Biden shifts blame for record-high inflation on Putin
‘The Big Weekend Show’ panel weighs in as inflation soars to another 40-year high.
President Biden is expected to travel to Brussels, Belgium next week for a NATO summit on Russia’s war in Ukraine, the White House said Tuesday.
Biden will join the “extraordinary” NATO summit that will convene March 24.
White House press secretary Jen Psaki said the president, during the meeting, will “discuss the ongoing deterrence and defense efforts in response to Russia’s unprovoked and unjustified attack on Ukraine as well as to reaffirm our ironclad commitment to our NATO allies.”
Biden is also set to join a scheduled European Council Summit to discuss “shared concerns about Ukraine, including transatlantic efforts to impose economic costs on Russia, provide humanitarian support to those effected by the violence, and to address other challenges related to the conflict.”
The president’s plans to travel to Europe come as Russia’s war against Ukraine rages on.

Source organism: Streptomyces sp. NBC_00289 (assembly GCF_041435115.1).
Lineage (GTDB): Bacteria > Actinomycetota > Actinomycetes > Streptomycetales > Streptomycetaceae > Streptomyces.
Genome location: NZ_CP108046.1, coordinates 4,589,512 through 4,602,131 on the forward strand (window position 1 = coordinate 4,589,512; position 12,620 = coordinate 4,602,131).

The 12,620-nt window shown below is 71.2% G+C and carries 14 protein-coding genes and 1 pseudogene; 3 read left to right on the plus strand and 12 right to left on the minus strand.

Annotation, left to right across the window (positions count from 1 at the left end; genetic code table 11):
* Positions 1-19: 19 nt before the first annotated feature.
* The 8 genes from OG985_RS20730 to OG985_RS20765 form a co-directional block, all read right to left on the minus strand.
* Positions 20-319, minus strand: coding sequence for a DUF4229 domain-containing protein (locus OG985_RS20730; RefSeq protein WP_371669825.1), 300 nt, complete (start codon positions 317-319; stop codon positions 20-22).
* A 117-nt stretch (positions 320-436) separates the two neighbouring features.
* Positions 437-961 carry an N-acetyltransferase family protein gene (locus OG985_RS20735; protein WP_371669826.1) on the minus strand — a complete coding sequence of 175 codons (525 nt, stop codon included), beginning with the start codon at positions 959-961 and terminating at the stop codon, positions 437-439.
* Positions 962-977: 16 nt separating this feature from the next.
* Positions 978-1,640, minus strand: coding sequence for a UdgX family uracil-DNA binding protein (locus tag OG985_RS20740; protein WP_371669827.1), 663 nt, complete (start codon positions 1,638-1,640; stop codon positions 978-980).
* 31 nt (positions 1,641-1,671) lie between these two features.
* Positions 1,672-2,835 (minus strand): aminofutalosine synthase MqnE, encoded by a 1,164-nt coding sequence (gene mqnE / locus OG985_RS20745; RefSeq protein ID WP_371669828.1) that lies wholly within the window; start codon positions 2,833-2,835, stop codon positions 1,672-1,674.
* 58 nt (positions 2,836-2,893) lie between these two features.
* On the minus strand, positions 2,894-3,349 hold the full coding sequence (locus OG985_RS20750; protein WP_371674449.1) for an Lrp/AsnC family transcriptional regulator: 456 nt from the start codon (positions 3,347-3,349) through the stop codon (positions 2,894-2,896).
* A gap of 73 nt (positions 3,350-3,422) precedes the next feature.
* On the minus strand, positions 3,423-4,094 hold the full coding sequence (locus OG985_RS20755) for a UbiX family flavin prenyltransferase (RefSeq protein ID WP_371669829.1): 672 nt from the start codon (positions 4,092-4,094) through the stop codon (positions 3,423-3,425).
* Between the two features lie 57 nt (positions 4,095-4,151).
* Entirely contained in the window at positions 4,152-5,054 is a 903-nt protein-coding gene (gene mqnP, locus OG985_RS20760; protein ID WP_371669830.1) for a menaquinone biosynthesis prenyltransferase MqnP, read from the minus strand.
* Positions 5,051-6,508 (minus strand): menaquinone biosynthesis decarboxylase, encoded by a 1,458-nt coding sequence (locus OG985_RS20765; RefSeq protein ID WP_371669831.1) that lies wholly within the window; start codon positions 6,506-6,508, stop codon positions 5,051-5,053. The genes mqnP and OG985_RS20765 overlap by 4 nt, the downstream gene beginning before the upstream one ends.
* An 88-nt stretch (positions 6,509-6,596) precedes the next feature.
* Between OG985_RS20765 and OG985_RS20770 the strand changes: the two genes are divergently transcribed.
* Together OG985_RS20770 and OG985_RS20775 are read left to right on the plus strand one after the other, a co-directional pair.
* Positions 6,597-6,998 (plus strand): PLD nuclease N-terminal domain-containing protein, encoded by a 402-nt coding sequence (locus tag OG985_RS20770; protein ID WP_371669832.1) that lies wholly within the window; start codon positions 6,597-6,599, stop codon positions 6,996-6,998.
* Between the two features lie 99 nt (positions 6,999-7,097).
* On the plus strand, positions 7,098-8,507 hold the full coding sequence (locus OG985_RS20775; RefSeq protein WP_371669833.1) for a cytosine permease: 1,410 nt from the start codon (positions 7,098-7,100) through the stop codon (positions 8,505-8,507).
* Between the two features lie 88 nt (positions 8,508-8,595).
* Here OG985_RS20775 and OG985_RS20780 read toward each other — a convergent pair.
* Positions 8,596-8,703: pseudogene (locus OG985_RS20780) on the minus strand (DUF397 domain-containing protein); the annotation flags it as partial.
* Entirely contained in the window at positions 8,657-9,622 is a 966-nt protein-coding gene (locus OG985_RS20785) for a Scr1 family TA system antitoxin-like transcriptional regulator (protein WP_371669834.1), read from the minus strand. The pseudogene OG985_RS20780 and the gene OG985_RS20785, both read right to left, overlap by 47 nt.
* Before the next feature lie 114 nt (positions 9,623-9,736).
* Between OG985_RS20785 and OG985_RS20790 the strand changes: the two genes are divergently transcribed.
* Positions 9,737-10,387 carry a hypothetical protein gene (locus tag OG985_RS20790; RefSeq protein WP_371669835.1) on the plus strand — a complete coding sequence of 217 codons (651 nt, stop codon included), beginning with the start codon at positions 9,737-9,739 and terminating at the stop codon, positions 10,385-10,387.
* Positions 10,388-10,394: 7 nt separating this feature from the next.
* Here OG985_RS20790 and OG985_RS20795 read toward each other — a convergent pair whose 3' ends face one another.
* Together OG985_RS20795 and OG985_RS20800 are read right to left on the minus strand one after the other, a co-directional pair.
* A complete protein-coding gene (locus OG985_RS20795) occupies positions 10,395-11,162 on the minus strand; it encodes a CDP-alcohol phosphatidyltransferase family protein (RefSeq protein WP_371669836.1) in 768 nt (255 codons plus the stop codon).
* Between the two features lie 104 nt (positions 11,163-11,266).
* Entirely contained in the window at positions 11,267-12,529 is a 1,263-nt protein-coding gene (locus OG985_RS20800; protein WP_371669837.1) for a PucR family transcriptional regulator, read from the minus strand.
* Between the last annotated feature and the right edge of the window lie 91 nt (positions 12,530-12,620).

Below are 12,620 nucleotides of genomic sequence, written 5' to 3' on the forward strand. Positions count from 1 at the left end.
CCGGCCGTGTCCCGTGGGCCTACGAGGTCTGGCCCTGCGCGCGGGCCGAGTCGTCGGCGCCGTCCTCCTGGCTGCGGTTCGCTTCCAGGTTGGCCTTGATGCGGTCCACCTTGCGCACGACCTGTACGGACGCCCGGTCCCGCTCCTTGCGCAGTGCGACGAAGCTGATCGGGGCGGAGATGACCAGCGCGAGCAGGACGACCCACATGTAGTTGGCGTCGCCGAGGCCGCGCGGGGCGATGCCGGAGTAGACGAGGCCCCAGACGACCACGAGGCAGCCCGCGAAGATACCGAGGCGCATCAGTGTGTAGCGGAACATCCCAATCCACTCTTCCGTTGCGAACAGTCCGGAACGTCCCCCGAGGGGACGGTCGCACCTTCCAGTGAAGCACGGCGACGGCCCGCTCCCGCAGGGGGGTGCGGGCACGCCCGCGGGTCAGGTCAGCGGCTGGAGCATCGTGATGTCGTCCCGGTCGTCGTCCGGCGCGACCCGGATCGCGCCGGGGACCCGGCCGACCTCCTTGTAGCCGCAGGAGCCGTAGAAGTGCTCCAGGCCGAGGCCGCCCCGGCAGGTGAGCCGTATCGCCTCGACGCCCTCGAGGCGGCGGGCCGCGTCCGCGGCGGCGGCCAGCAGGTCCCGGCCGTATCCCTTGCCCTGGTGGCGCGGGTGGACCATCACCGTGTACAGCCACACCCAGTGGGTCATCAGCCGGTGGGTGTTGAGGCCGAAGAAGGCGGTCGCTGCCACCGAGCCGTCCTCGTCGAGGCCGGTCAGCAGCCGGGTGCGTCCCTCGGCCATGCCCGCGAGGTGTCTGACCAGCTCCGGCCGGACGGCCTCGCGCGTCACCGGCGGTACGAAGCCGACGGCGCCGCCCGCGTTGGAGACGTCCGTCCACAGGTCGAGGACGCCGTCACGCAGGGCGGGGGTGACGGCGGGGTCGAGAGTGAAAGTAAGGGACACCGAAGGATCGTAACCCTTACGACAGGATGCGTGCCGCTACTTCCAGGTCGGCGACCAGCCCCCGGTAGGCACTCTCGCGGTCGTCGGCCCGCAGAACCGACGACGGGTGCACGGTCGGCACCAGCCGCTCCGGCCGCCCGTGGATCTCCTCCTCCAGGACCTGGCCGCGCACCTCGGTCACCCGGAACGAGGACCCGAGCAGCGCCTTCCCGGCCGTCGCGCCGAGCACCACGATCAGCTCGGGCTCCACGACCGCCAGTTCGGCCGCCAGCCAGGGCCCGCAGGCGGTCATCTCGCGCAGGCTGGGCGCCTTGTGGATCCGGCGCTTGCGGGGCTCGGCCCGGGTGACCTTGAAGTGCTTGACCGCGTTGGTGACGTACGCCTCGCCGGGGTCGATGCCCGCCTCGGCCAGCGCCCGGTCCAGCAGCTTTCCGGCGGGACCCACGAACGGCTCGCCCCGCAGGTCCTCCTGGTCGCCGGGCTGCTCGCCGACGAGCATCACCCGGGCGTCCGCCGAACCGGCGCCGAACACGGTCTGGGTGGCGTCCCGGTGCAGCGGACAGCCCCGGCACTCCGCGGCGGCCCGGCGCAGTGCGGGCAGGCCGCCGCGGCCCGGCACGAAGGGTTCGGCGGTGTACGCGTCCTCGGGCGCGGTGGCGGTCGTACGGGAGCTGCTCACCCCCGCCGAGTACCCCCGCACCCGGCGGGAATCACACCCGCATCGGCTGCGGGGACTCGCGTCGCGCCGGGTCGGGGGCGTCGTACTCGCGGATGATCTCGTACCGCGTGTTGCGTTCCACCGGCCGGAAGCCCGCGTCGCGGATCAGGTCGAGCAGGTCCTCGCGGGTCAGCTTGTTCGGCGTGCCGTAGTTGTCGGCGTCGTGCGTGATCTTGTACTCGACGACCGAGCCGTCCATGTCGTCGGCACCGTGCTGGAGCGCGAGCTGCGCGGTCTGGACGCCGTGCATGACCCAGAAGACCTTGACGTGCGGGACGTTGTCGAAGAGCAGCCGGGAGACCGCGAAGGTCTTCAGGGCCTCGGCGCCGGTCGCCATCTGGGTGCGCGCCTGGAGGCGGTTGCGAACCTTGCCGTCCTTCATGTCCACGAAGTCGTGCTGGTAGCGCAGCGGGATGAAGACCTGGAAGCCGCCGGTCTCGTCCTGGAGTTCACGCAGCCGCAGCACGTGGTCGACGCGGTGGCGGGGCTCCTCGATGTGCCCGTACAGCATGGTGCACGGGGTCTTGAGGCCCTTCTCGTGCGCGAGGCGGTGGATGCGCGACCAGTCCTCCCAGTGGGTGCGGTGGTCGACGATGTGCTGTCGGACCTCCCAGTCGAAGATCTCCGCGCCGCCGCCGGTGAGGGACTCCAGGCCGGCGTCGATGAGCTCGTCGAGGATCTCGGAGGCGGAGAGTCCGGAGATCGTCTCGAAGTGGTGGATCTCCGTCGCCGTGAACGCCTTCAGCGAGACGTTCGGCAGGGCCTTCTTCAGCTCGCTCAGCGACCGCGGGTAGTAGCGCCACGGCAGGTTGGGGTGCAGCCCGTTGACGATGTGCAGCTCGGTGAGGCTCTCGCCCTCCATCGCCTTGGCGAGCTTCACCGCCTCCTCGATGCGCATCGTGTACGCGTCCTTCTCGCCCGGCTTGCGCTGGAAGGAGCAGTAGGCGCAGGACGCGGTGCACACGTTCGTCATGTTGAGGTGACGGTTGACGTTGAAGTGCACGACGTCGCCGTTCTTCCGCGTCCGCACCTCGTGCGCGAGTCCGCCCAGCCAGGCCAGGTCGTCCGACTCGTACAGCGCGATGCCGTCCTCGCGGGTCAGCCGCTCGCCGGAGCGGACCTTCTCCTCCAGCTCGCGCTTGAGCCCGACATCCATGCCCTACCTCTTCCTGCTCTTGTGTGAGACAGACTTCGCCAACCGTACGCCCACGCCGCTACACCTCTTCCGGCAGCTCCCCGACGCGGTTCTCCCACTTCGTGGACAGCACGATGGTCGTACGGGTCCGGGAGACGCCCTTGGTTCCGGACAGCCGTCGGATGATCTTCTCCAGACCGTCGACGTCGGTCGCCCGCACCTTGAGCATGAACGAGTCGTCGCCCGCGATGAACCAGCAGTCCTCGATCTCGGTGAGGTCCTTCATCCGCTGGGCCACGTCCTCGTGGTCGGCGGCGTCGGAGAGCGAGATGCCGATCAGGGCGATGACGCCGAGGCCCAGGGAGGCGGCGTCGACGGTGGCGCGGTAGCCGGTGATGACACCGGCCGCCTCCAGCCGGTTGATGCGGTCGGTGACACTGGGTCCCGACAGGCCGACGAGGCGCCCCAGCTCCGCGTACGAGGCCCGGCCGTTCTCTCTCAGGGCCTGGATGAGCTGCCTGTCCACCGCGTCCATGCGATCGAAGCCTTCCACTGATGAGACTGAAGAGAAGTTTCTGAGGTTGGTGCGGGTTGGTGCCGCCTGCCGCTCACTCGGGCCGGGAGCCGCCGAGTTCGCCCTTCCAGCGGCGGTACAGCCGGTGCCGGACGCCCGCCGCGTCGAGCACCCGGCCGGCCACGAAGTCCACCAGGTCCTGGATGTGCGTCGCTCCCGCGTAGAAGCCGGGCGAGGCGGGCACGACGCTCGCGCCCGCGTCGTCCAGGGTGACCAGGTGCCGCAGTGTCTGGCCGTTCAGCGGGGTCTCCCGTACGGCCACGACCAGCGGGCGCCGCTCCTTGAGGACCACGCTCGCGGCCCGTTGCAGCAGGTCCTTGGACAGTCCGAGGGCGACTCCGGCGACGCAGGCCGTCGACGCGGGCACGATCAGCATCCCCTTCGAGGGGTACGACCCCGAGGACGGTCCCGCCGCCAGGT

Vice President Kamala Harris, who returned to the U.S. over the weekend, traveled to Europe last week to represent the United States in bilateral meetings with European leaders.
Harris traveled to Warsaw, Poland, where she met with Polish President Andrzej Duda and Polish Prime Minister Mateusz Morwawiecki. While in Warsaw, she also met with Canadian President Justin Trudeau, who was also in Poland.
Harris also traveled to Bucharest, Romania for a bilateral meeting with Romanian President Klaus Iohannis.
Harris’ visit came after the U.S. sent additional U.S. troops to the countries and neighboring countries to strengthen NATO’s deterrence and defense as Russia continues its invasion of Ukraine.
Biden’s visit to Europe also comes after his White House National Security Adviser Jake Sullivan traveled to Rome, Italy Monday to meet with his Chinese counterpart.
The meeting, while pre-scheduled, came after U.S. intelligence officials said Russia had asked China for military aid and economic assistance following its invasion of Ukraine. In an attempt to protect intelligence sources, U.S. officials have been reluctant to detail what type of aid is being sought.
“We do have deep concerns about China’s alignment with Russia at this time, and the national security adviser was direct about those concerns and the potential implications and consequences of certain actions,” the official said, without commenting directly to the reports that Russia had requested aid from China after invading Ukraine.
Source: Read Full Article